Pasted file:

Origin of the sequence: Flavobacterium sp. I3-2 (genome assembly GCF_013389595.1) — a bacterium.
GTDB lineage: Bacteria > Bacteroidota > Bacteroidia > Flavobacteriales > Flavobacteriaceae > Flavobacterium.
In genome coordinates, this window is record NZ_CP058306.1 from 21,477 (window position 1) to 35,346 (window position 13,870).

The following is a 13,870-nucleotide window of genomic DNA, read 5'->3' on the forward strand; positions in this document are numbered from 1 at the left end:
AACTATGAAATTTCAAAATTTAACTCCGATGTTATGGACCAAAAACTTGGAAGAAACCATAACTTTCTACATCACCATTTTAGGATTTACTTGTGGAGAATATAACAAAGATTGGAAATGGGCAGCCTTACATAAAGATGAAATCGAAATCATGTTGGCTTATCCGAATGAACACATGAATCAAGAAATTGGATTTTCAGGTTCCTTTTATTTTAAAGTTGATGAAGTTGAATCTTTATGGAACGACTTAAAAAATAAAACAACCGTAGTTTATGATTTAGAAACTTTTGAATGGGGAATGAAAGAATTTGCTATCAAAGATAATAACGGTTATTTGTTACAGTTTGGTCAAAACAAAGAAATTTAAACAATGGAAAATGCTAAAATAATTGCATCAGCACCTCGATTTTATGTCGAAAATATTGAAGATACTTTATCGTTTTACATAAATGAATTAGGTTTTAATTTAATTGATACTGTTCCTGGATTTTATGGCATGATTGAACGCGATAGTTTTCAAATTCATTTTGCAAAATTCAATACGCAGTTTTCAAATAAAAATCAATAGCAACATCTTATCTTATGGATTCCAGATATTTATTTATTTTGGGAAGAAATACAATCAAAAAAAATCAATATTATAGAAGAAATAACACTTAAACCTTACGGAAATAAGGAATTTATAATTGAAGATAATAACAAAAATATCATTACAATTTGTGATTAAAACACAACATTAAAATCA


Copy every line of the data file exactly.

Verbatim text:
Origin of the sequence: Flavobacterium sp. I3-2 (genome assembly GCF_013389595.1) — a bacterium.
GTDB lineage: Bacteria > Bacteroidota > Bacteroidia > Flavobacteriales > Flavobacteriaceae > Flavobacterium.
In genome coordinates, this window is record NZ_CP058306.1 from 21,477 (window position 1) to 35,346 (window position 13,870).

The following is a 13,870-nucleotide window of genomic DNA, read 5'->3' on the forward strand; positions in this document are numbered from 1 at the left end:
AACTATGAAATTTCAAAATTTAACTCCGATGTTATGGACCAAAAACTTGGAAGAAACCATAACTTTCTACATCACCATTTTAGGATTTACTTGTGGAGAATATAACAAAGATTGGAAATGGGCAGCCTTACATAAAGATGAAATCGAAATCATGTTGGCTTATCCGAATGAACACATGAATCAAGAAATTGGATTTTCAGGTTCCTTTTATTTTAAAGTTGATGAAGTTGAATCTTTATGGAACGACTTAAAAAATAAAACAACCGTAGTTTATGATTTAGAAACTTTTGAATGGGGAATGAAAGAATTTGCTATCAAAGATAATAACGGTTATTTGTTACAGTTTGGTCAAAACAAAGAAATTTAAACAATGGAAAATGCTAAAATAATTGCATCAGCACCTCGATTTTATGTCGAAAATATTGAAGATACTTTATCGTTTTACATAAATGAATTAGGTTTTAATTTAATTGATACTGTTCCTGGATTTTATGGCATGATTGAACGCGATAGTTTTCAAATTCATTTTGCAAAATTCAATACGCAGTTTTCAAATAAAAATCAATAGCAACATCTTATCTTATGGATTCCAGATATTTATTTATTTTGGGAAGAAATACAATCAAAAAAAATCAATATTATAGAAGAAATAACACTTAAACCTTACGGAAATAAGGAATTTATAATTGAAGATAATAACAAAAATATCATTACAATTTGTGATTAAAACACAACATTAAAATCA